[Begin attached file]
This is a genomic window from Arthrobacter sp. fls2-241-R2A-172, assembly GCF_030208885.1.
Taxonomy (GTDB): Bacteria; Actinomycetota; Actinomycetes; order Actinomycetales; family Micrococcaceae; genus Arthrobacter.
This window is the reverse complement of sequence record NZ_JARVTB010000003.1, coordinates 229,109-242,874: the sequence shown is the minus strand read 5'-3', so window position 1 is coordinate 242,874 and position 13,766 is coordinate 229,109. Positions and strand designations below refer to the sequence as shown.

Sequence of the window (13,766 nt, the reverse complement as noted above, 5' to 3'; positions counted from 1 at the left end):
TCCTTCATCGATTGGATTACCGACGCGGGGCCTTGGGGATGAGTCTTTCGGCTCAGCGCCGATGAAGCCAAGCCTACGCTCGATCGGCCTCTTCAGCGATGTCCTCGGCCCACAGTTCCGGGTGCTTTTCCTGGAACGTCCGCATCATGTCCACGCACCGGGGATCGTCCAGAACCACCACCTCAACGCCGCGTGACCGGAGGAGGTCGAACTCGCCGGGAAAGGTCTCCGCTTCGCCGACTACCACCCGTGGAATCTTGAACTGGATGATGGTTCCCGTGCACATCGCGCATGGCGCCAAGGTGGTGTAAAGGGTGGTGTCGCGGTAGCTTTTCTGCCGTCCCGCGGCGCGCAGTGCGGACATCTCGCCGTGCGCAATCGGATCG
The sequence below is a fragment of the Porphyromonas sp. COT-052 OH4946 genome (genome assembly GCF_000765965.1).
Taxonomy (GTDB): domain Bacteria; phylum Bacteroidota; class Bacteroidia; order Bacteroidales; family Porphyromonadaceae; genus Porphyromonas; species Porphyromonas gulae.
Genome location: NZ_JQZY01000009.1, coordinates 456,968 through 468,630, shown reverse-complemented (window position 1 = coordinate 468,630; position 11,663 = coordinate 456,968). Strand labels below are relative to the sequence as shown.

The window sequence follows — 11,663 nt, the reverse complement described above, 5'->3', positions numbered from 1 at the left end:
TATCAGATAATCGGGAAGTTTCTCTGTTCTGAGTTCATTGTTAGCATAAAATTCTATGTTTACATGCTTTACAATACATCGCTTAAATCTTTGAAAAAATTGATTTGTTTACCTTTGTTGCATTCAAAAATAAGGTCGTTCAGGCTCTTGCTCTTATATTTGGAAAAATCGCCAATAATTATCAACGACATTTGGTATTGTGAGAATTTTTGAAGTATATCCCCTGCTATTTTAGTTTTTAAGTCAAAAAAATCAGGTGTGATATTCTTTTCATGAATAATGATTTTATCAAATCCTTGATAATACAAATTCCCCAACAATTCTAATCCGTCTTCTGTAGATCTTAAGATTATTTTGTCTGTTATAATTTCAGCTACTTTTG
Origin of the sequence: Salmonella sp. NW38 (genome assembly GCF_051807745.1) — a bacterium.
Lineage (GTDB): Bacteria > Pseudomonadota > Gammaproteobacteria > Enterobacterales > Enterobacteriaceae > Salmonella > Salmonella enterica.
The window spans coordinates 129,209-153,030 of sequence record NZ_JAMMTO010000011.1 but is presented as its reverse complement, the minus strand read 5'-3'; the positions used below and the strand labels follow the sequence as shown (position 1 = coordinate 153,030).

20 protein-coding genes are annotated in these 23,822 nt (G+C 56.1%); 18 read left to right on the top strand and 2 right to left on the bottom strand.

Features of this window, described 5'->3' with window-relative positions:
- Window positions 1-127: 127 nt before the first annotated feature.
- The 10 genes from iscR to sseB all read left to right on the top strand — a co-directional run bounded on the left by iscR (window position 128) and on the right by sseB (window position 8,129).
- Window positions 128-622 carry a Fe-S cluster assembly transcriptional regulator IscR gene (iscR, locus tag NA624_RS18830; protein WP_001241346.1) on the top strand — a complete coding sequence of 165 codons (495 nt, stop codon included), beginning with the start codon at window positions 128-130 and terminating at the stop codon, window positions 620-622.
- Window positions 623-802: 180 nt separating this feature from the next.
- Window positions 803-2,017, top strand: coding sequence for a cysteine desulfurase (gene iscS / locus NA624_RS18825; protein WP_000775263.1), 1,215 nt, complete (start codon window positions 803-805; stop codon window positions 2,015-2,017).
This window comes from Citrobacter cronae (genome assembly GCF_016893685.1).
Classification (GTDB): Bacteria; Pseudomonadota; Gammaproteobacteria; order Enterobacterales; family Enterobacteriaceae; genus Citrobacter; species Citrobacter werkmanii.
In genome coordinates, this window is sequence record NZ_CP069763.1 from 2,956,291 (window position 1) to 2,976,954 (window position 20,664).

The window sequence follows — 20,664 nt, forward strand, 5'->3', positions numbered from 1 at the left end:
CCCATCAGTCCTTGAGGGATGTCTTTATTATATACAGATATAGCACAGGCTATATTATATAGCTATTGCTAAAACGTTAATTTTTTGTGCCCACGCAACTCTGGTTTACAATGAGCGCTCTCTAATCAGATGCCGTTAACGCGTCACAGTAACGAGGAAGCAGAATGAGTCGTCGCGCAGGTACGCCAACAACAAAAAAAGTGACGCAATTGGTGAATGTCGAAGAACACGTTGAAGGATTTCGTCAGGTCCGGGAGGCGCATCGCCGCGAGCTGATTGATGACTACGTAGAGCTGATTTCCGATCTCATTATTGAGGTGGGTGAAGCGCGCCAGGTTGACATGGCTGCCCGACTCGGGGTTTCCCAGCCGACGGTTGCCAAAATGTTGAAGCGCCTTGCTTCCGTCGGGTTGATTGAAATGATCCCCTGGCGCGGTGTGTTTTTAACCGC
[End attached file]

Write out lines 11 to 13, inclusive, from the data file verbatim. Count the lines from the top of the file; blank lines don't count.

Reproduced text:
Origin of the sequence: Salmonella sp. NW38 (genome assembly GCF_051807745.1) — a bacterium.
Lineage (GTDB): Bacteria > Pseudomonadota > Gammaproteobacteria > Enterobacterales > Enterobacteriaceae > Salmonella > Salmonella enterica.
The window spans coordinates 129,209-153,030 of sequence record NZ_JAMMTO010000011.1 but is presented as its reverse complement, the minus strand read 5'-3'; the positions used below and the strand labels follow the sequence as shown (position 1 = coordinate 153,030).